Oct 8, 2014

DDF Project blog - Conserving Scilla


As part of the Museum's new exciting project arising from the recent award from Arts Council England Designation Development Fund, a project conservator, Rachel Howie, has been working on some of the Museum's most prized specimens with the aim of enhancing digital access to these special objects.
Category: 2014
Posted by: Sarah

"For five weeks I have had the pleasure of conserving some very interesting specimens from the incredible collection of the Renaissance artist Agostino Scilla (1629-1700). The collection is comprised of 210 paleontological and zoological specimens collected prior to 1670 and is a subset of the Woodwardian Collection. Scilla compared the fossils found around his native Messina and Calabria with local sea life using comparative anatomy and observations on fossil preservation to prove that fossils are the petrified remains of plants and animals.

The Scilla collection is being digitised using high resolution 2D photographic images, 360 ° rotational object movies and 3D laser scanned and digitally rendered models in order for visitors and the academic community to be able to access the collection. This is a pilot project, funded by Arts Council England under their DDF programme, for future digitisation of the Woodwardian Collection.

My role was to clean and stabilise the objects so that they could be safely handled, photographed and placed on the rotational platform. The first step was to check the condition of every object, which included taking measurements and noting the different types of labels and any notable features and areas of damage. After this a treatment plan was approved and treatment could commence. For the majority of objects this included light surface cleaning only. For a few, previous repairs were taking down as the adhesive had aged, discoloured and become brittle. The object was then reconstructed using a conservation grade adhesive, Paraloid B-72."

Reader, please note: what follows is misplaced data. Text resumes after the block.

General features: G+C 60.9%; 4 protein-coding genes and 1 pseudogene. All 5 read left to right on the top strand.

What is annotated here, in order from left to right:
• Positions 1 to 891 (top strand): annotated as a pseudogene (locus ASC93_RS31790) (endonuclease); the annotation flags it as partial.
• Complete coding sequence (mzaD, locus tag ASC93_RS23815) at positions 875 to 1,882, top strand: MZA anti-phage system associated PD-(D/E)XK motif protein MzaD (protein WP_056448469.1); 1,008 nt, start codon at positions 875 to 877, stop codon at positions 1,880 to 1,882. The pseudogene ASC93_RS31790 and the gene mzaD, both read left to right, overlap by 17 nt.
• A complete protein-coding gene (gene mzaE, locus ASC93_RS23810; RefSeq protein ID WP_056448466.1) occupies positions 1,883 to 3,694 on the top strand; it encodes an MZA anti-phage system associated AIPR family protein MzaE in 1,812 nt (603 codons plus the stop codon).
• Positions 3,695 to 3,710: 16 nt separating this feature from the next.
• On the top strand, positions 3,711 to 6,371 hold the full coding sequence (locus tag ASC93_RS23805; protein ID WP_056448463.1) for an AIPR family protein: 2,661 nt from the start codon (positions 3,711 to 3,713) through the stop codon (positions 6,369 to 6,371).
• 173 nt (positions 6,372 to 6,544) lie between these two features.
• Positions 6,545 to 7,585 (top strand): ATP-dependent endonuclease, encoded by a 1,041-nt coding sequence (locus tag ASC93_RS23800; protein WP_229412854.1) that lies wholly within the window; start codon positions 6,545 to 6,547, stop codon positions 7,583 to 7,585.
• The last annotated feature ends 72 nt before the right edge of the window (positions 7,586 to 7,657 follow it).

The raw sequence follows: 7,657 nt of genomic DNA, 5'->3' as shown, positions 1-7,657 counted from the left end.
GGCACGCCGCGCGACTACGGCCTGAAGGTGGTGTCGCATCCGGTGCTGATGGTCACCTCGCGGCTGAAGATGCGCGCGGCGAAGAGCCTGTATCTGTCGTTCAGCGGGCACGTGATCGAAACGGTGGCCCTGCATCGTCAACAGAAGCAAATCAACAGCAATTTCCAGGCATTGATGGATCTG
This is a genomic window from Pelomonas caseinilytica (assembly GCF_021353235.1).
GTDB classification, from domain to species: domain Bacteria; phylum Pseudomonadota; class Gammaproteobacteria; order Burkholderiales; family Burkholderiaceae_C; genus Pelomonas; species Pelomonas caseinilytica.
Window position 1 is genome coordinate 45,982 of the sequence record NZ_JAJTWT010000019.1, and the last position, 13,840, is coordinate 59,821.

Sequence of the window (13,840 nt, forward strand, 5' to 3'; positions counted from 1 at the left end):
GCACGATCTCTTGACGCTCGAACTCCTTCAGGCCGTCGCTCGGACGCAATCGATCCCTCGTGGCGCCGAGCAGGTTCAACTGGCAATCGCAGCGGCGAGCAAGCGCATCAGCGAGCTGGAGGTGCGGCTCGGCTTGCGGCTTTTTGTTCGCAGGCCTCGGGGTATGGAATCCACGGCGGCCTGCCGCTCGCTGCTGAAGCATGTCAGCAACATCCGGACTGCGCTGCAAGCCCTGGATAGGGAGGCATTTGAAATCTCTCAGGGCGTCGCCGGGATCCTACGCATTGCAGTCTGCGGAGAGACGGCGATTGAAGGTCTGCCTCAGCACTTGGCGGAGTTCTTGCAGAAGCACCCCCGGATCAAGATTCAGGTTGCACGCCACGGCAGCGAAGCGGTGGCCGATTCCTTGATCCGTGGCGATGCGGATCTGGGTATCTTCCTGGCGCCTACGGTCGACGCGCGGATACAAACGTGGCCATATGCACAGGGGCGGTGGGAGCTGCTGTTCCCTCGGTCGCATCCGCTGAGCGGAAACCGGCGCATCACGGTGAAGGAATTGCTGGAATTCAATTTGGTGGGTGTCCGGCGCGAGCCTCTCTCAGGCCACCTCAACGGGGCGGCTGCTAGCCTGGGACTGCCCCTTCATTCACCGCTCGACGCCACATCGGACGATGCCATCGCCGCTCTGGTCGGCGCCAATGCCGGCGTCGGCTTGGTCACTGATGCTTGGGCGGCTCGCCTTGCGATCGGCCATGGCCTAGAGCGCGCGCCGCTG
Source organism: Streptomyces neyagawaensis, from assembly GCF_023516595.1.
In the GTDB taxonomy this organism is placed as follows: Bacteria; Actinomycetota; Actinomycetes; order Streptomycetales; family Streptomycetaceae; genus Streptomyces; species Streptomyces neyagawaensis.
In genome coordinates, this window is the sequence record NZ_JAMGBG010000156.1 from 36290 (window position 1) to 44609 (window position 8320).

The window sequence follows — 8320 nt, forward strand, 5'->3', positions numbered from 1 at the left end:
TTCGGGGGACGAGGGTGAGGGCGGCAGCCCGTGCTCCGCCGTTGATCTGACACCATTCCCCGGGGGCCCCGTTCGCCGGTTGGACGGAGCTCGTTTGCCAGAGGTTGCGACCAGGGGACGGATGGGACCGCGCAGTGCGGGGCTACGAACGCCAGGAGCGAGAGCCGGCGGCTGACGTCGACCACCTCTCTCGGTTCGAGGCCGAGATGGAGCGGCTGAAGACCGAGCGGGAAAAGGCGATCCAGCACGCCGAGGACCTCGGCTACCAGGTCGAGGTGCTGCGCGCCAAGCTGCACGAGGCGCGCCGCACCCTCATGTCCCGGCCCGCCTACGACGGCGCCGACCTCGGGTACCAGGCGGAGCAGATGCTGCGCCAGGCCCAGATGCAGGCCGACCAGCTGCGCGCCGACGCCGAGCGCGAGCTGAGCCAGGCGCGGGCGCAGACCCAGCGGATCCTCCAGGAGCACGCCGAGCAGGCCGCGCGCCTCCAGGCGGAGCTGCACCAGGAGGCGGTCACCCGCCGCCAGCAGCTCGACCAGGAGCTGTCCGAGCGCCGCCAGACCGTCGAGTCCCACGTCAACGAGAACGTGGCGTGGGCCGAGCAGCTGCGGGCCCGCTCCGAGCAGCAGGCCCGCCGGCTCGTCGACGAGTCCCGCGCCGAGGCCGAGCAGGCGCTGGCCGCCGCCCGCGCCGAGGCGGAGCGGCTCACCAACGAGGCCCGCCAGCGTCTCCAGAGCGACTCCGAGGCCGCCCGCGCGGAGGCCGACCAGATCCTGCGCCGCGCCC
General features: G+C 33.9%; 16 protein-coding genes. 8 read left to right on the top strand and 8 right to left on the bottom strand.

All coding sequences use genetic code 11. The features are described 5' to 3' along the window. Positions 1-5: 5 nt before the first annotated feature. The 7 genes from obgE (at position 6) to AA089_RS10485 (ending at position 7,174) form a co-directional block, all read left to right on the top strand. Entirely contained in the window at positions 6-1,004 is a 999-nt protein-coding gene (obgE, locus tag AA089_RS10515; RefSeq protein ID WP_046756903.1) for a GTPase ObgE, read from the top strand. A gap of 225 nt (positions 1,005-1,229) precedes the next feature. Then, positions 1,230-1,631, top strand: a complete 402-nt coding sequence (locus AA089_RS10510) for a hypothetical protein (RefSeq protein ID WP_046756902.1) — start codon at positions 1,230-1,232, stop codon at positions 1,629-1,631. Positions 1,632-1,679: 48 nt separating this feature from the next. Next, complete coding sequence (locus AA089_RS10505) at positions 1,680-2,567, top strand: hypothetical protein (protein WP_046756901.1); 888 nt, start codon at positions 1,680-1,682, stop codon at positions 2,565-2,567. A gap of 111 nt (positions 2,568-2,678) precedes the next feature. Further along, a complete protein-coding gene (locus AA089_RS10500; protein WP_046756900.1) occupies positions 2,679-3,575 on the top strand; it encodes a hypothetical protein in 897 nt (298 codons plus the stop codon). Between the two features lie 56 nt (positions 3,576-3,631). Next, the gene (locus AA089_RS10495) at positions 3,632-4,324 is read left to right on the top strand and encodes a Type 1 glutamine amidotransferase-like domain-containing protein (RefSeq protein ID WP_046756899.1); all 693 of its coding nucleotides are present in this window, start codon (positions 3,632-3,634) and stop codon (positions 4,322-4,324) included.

E-22-106 before and after removal of the old adhesive and reconstruction using Paraloid B-72.

                   

E-27-6 Reattachment of tooth to matrix using Paraloid B-72 in acetone.

A number of labels had to be stabilised and reattached using methylcellulose.

                    

B-17-30 (54) reattachment of label. I could determine the original position of the label due to the lighter patch on the object.

By Rachel Howie



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